2008 Symposium

City & Country
July 25-26, 2008
 

Advertisement for unidentified Portland furniture store (ca. 1958), WCSH Collection

The How and Why of Spuds (1920), National Archives Collection

Images and archetypes of the city and the country as seemingly distinct locations and ways of life have remained a potent force in the cultural imagination since the mid 19th century. Even though the transformations of industrial culture and mobility have changed rural and urban landscapes and lifestyles, the ideas and images associated with the City and the Country continues to thrive as traditional poles of modern experience. They are where we anchor the dreams and fears of technology and tradition, and where we are animated by hopes of progress and the comforts of nostalgia. As Raymond Williams noted of this powerful duality, “the contrast of country and city is one of the major forms in which we become conscious of a central part of our experience and of the crises of our society.”


Maine and the Rural Imagination in Early Amateur Films

Mark Neumann & Janna Jones, Northern Arizona University

Drawing largely on material from the moving image collections at Northeast Historic Film, this presentation will interpret how and why urban amateur filmmakers constructed cinematic visions of rural Maine in the early twentieth century.

Exploring Women’s Experience through the Work of Female Amateur Filmmakers
Gemma Perretta, Northeast Historic Film

Looking at films from the Walter Woodman Wright Collection, Ethel Bean Turner Collection, Wohelo-Luther Gulick Camp Collection and other collections at Northeast Historic Film, I will attempt to identify aesthetic themes, recurring imagery and additional ways in which a filmmaker’s genderfication as a woman permeates the subject matter as well as the visual and emotional qualities of amateur films.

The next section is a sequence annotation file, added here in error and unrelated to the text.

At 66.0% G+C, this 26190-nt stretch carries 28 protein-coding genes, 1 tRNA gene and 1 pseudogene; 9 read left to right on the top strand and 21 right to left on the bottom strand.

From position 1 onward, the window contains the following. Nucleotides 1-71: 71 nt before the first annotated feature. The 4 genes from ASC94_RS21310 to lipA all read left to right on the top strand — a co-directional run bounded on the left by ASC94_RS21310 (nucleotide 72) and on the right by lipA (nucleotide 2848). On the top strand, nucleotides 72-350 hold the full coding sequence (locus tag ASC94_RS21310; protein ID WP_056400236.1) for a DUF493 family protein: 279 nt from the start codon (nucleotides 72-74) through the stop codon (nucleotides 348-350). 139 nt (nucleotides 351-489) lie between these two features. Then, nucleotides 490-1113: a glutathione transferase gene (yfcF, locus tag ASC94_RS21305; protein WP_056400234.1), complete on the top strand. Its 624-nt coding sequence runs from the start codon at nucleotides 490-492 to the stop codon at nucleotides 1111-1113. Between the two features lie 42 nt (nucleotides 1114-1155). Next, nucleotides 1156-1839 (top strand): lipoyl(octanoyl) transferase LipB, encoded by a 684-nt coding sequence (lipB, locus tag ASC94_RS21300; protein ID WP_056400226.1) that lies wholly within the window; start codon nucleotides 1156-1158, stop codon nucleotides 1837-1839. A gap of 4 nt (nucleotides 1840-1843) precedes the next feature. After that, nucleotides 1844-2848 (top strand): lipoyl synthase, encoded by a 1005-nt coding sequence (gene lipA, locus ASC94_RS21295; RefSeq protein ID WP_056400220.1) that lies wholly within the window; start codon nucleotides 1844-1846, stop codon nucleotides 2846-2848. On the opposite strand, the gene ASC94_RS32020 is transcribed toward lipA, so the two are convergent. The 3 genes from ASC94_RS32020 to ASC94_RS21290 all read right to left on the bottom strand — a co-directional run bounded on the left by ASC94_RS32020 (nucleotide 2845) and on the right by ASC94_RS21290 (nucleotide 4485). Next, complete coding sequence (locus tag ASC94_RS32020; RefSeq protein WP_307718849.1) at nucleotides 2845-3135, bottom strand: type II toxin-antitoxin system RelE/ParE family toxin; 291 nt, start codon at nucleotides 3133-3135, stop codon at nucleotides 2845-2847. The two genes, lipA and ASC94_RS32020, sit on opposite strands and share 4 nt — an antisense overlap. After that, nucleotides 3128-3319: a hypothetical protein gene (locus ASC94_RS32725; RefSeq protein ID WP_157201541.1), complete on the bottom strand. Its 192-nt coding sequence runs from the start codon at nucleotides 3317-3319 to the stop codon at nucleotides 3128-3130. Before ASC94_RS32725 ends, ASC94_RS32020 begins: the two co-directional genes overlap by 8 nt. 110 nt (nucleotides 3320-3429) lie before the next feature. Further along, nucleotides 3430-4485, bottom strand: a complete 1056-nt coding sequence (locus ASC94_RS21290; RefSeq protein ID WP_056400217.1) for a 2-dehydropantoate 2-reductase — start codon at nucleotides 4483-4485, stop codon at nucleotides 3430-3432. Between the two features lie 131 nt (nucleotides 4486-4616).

Urbs in Horto: Public Parks, Leisure and Race in Chicago South Side Home Movies
Jacqueline Stewart, Northwestern University

The City of Chicago’s motto, “City in a Garden,” reflects a longstanding effort by activists, architects and planners to preserve the health and beauty of the rapidly expanding metropolis. During the mid- and late 19th century, Chicago developed plans for a unified park and boulevard system that would not only provide spaces to relieve urban tensions, but also connect communities and serve as sites of democratic interaction. Using footage collected by the South Side Home Movie Project, this presentation will focus on the development and uses of two of the city’s largest public parks, examining how the city’s persistent racial tensions profoundly shaped the parks’ design, funding, and uses.

Cinematic Visions of Place: Chicago
Brendan Kredell, Northwestern University

How do we render cities legible and memorable? That is the primary question asked by several films documenting the city of Chicago that will be examined here. These films represent a way of perceiving the city in a manner that is shaped by the contours of the city and its built environment. Discussion will also focus on the ways our cinematic vision of place is shaped by our lived experience of those places, and how the methods used by the filmmakers underscore this relationship.

Many Chicagos: Utopian Promises and Urban Ruin in Post-War Chicago
Michelle Puetz & Andy Uhrich, Chicago Film Archives

During the turbulent period following WWII, the city of Chicago faced numerous social and economic difficulties: severe housing shortages, huge demographic shifts, urban blight, and financial malaise. City planners used and abused the promise of modernist architecture to address these problems in ways that drastically transformed the look of the city and the way its citizens inhabited it. Many Chicagos will examine the way film can be utilized to tell stories in a manner not possible in formalist architectural critiques or sociological studies. Working with films from the Chicago Film Archives’ collection, we will draw from a variety of film styles – amateur, experimental, documentary, and sponsored – to include a multiplicity of voices and responses to these rapid architectural shifts. Charting the resulting personal and psychological upheavals, these films reveal a regenerated city that offered a vision of optimism and abundance to some while leaving others in forgotten squalor.